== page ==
2h
Correction for Huidobro et al., Fresnel drag in space-time-modulated metamaterials [Corrections]
APPLIED PHYSICAL SCIENCES Correction for "Fresnel drag in space–time-modulated metamaterials," by Paloma A. Huidobro, Emanuele Galiffi, Sébastien Guenneau, Richard V. Craster, and J. B. Pendry, which was first published November 25, 2019; 10.1073/pnas.1915027116 (Proc. Natl. Acad. Sci. U.S.A. 116, 24943–24948). The authors wish to note the following: "The Lorentz transformation…
2h
Correction for Reynolds et al., Matriliny reverses gender disparities in inflammation and hypertension among the Mosuo of China [Corrections]
ANTHROPOLOGY Correction for "Matriliny reverses gender disparities in inflammation and hypertension among the Mosuo of China," by Adam Z. Reynolds, Katherine Wander, Chun-Yi Sum, Mingjie Su, Melissa Emery Thompson, Paul L. Hooper, Hui Li, Mary K. Shenk, Kathrine E. Starkweather, Tami Blumenfield, and Siobhán M. Mattison, which was first published…
2h
p62 condensates are a hub for proteasome-mediated protein turnover in the nucleus [Cell Biology]
The ability to selectively degrade cellular components ranging from proteins to large complexes and organelles is essential for cellular quality control. Failure leads to accumulation of unwanted material that gives rise to neurodegeneration, cancer, and infectious diseases (1). Two main degradative pathways have evolved: the ubiquitin–proteasome system (UPS) and autophagy….
2h
Correction for O'Sullivan et al., Dissociating antibacterial from ototoxic effects of gentamicin C-subtypes [Corrections]
CELL BIOLOGY Correction for "Dissociating antibacterial from ototoxic effects of gentamicin C-subtypes," by Mary E. O'Sullivan, Yohan Song, Robert Greenhouse, Randy Lin, Adela Perez, Patrick J. Atkinson, Jacob P. MacDonald, Zehra Siddiqui, Dennis Lagasca, Kate Comstock, Markus E. Huth, Alan G. Cheng, and Anthony J. Ricci, which was first published…
2h
Correction to Supporting Information for Ponmalar et al., Correlated protein conformational states and membrane dynamics during attack by pore-forming toxins [SI Correction]
BIOPHYSICS AND COMPUTATIONAL BIOLOGY Correction to Supporting Information for "Correlated protein conformational states and membrane dynamics during attack by pore-forming toxins," by Ilanila I. Ponmalar, Ramesh Cheerla, K. Ganapathy Ayappa, and Jaydeep K. Basu, which was first published June 12, 2019; 10.1073/pnas.1821897116 (Proc. Natl. Acad. Sci. U.S.A. 116, 12839–12844). The…
2h
Koala retrovirus genetic diversity and transmission dynamics within captive koala populations [Microbiology]
Koala populations are currently in rapid decline across Australia, with infectious diseases being a contributing cause. The koala retrovirus (KoRV) is a gammaretrovirus present in both captive and wild koala colonies that presents an additional challenge for koala conservation in addition to habitat loss, climate change, and other factors. Currently,…
2h
Engineered SARS-CoV-2 receptor binding domain improves manufacturability in yeast and immunogenicity in mice [Engineering]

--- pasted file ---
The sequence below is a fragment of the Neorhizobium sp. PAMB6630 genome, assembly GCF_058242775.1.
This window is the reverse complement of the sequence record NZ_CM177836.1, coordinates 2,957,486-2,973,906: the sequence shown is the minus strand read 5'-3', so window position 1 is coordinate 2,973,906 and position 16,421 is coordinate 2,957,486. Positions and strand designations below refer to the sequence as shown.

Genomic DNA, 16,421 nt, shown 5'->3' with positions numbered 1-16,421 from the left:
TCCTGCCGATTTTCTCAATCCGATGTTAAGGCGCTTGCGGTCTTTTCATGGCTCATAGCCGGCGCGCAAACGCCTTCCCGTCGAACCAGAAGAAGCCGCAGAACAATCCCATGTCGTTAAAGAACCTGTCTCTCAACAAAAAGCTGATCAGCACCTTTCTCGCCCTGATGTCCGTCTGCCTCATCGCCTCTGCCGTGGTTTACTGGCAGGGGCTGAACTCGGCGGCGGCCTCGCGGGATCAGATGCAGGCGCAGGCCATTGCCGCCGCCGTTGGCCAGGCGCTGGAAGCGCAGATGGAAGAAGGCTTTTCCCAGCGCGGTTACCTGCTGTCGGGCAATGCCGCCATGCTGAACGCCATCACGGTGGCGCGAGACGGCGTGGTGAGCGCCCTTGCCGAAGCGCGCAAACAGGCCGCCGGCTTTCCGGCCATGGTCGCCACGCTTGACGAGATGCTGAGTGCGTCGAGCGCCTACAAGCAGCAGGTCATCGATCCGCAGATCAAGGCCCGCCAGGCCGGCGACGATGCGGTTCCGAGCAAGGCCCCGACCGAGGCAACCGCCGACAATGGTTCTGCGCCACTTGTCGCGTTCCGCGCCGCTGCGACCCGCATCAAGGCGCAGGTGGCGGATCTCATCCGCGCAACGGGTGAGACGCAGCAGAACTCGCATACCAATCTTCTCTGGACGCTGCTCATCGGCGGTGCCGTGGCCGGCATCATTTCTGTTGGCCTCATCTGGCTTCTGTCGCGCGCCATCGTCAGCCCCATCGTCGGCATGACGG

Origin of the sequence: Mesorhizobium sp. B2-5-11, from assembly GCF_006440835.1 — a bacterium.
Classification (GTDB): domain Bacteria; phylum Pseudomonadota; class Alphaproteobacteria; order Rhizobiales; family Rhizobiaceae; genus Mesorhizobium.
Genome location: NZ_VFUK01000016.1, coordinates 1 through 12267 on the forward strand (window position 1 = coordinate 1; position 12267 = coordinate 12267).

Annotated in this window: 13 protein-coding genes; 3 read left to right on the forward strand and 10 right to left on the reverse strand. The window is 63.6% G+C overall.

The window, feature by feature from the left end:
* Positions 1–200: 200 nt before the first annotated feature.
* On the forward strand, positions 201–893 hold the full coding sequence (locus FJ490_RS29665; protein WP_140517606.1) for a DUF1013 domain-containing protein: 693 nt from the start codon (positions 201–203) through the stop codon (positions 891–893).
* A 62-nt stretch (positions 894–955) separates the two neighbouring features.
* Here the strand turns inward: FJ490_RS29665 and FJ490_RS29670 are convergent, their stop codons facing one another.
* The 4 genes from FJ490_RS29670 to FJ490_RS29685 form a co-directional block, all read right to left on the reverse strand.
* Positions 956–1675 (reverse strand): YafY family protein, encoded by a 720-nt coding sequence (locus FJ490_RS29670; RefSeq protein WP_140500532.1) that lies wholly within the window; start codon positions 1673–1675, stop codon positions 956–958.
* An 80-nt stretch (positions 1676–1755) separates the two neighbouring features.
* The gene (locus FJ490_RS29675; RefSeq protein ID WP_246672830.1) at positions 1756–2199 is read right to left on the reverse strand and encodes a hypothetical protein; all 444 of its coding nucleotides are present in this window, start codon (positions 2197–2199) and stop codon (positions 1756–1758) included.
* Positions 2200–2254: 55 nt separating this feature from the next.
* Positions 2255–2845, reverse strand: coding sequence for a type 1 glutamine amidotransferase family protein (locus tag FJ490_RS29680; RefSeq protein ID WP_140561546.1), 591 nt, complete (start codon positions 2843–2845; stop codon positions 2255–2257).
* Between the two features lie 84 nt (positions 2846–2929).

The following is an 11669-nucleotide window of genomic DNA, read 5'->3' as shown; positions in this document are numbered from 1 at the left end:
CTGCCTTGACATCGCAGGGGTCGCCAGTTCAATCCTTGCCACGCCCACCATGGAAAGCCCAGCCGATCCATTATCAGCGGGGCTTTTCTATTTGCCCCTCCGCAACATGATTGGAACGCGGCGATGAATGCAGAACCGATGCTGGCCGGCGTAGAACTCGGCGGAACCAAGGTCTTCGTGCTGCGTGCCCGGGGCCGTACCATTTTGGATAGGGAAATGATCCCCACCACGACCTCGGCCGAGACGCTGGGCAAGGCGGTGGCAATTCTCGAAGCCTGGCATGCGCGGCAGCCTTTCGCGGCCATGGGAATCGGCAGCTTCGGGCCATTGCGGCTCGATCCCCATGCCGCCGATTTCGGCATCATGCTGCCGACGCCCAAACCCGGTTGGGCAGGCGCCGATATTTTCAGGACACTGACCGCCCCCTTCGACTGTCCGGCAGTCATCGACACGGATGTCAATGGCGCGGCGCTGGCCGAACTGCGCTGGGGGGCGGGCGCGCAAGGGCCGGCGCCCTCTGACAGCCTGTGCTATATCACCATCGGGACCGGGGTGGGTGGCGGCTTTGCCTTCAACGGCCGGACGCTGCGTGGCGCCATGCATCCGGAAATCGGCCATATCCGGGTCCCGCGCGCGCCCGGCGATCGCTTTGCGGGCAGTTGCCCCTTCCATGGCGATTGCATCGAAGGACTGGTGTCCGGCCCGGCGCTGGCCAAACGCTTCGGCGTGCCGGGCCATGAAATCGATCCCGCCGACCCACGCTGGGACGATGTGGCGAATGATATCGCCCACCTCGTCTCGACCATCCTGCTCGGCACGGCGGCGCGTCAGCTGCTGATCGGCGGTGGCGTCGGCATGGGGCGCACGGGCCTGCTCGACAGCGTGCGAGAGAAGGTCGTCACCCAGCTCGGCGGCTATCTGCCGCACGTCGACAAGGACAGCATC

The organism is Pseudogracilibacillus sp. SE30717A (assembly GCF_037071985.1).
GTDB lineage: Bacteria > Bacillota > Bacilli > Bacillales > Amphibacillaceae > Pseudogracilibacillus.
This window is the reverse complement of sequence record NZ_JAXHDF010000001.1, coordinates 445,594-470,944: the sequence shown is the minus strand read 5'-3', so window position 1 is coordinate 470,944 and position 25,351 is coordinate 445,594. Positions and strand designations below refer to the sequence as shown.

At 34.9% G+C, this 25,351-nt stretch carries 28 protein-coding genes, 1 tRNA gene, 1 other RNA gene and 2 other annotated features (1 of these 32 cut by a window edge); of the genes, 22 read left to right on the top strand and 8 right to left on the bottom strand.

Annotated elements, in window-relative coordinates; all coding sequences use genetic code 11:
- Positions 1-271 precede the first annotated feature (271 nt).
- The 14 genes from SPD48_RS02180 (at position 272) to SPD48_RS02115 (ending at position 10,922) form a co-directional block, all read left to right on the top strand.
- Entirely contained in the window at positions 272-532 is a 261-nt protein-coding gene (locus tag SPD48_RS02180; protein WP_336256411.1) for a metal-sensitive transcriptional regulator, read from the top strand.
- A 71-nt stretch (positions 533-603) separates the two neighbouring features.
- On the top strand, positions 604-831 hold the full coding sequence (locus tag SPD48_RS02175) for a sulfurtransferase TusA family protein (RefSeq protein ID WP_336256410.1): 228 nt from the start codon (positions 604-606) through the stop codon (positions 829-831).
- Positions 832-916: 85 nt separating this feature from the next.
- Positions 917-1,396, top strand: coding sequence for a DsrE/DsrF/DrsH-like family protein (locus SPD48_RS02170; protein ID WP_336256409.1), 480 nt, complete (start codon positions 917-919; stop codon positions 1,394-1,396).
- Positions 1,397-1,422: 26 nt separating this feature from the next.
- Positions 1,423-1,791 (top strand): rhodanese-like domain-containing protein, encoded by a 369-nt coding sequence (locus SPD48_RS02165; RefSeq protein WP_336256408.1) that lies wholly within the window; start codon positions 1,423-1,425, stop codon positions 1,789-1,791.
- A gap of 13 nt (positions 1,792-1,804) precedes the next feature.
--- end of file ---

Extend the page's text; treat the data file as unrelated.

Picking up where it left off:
Global containment of COVID-19 still requires accessible and affordable vaccines for low- and middle-income countries (LMICs). Recently approved vaccines provide needed interventions, albeit at prices that may limit their global access. Subunit vaccines based on recombinant proteins are suited for large-volume microbial manufacturing to yield billions of doses annually, minimizing…
2h
Assisted gene flow using cryopreserved sperm in critically endangered coral [Applied Biological Sciences]
Assisted gene flow (AGF) is a conservation intervention to accelerate species adaptation to climate change by importing genetic diversity into at-risk populations. Corals exemplify both the need for AGF and its technical challenges; corals have declined in abundance, suffered pervasive reproductive failures, and struggled to adapt to climate change, yet…
2h
Correction to Supporting Information for Weiler et al., mTOR target NDRG1 confers MGMT-dependent resistance to alkylating chemotherapy [SI Correction]
MEDICAL SCIENCES Correction to Supporting Information for "mTOR target NDRG1 confers MGMT-dependent resistance to alkylating chemotherapy," by Markus Weiler, Jonas Blaes, Stefan Pusch, Felix Sahm, Marcus Czabanka, Sebastian Luger, Lukas Bunse, Gergely Solecki, Viktoria Eichwald, Manfred Jugold, Sibylle Hodecker, Matthias Osswald, Christoph Meisner, Thomas Hielscher, Petra Rübmann, Philipp-Niklas P
2h
Why TikTok is poised to change how we speak
Is TikTok changing how we speak? A linguist weighs in on the platform's effect on language trends. Nicole Holliday ( @mixedlinguist on Twitter) co-hosts the Slate podcast " Spectacular Vernacular ," where she recently discussed the "TikTok language rabbit hole." "Linguistic change doesn't tend to be top down…" Largely characterized as a Gen Z phenomenon, TikTok is a social app with more than 100
3h
Special materials let tiny critters deliver big pain
Ant mandibles, spider fangs, and scorpion sting tips are made of special materials that deliver sharpness for penetrating prey that the limited forces of their small muscles don't otherwise allow, research shows. That knowledge won't ease the pain of puncture in human skin, but it may be useful for designing new precision cutting tools, says Robert Schofield, a researcher in the physics departmen